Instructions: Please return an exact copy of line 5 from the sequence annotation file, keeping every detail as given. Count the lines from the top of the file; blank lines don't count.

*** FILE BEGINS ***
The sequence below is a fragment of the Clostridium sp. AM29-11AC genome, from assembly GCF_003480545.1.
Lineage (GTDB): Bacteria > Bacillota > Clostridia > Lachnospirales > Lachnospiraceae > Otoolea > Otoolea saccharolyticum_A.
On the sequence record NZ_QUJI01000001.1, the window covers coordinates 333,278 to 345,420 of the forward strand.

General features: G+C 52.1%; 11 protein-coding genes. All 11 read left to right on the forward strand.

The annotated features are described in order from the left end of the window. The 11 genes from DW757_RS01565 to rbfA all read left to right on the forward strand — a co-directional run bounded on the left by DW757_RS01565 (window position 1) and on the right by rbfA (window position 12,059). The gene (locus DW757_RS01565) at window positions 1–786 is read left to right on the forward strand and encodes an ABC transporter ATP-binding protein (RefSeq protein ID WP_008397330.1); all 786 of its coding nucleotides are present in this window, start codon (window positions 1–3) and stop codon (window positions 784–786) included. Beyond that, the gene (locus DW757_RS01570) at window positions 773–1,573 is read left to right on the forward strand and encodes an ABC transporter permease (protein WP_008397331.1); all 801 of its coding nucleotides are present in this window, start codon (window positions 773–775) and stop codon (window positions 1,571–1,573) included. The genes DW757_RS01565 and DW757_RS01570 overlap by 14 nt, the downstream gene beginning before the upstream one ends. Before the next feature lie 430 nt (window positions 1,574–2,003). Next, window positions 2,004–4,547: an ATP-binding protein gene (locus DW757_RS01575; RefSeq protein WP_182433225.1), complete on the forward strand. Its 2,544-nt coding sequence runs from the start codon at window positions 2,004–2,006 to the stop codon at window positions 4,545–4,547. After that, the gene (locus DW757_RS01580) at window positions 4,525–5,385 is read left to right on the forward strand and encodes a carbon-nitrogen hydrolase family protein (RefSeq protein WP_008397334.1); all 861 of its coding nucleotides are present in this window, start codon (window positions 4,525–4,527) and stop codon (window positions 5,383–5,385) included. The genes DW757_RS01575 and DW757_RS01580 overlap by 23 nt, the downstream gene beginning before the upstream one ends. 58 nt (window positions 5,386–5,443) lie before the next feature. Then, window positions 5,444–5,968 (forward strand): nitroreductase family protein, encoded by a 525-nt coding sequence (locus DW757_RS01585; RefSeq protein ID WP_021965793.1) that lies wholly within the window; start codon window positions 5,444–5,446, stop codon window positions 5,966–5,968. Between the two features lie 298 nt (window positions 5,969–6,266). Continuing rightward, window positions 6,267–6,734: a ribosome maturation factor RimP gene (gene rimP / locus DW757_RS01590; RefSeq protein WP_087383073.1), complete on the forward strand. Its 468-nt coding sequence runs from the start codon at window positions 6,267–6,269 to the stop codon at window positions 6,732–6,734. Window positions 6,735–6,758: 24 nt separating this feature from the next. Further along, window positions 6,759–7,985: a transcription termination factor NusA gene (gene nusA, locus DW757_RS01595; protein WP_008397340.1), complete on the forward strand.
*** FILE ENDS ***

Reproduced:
The annotated features are described in order from the left end of the window. The 11 genes from DW757_RS01565 to rbfA all read left to right on the forward strand — a co-directional run bounded on the left by DW757_RS01565 (window position 1) and on the right by rbfA (window position 12,059). The gene (locus DW757_RS01565) at window positions 1–786 is read left to right on the forward strand and encodes an ABC transporter ATP-binding protein (RefSeq protein ID WP_008397330.1); all 786 of its coding nucleotides are present in this window, start codon (window positions 1–3) and stop codon (window positions 784–786) included. Beyond that, the gene (locus DW757_RS01570) at window positions 773–1,573 is read left to right on the forward strand and encodes an ABC transporter permease (protein WP_008397331.1); all 801 of its coding nucleotides are present in this window, start codon (window positions 773–775) and stop codon (window positions 1,571–1,573) included. The genes DW757_RS01565 and DW757_RS01570 overlap by 14 nt, the downstream gene beginning before the upstream one ends. Before the next feature lie 430 nt (window positions 1,574–2,003). Next, window positions 2,004–4,547: an ATP-binding protein gene (locus DW757_RS01575; RefSeq protein WP_182433225.1), complete on the forward strand. Its 2,544-nt coding sequence runs from the start codon at window positions 2,004–2,006 to the stop codon at window positions 4,545–4,547. After that, the gene (locus DW757_RS01580) at window positions 4,525–5,385 is read left to right on the forward strand and encodes a carbon-nitrogen hydrolase family protein (RefSeq protein WP_008397334.1); all 861 of its coding nucleotides are present in this window, start codon (window positions 4,525–4,527) and stop codon (window positions 5,383–5,385) included. The genes DW757_RS01575 and DW757_RS01580 overlap by 23 nt, the downstream gene beginning before the upstream one ends. 58 nt (window positions 5,386–5,443) lie before the next feature. Then, window positions 5,444–5,968 (forward strand): nitroreductase family protein, encoded by a 525-nt coding sequence (locus DW757_RS01585; RefSeq protein ID WP_021965793.1) that lies wholly within the window; start codon window positions 5,444–5,446, stop codon window positions 5,966–5,968. Between the two features lie 298 nt (window positions 5,969–6,266). Continuing rightward, window positions 6,267–6,734: a ribosome maturation factor RimP gene (gene rimP / locus DW757_RS01590; RefSeq protein WP_087383073.1), complete on the forward strand. Its 468-nt coding sequence runs from the start codon at window positions 6,267–6,269 to the stop codon at window positions 6,732–6,734. Window positions 6,735–6,758: 24 nt separating this feature from the next. Further along, window positions 6,759–7,985: a transcription termination factor NusA gene (gene nusA, locus DW757_RS01595; protein WP_008397340.1), complete on the forward strand.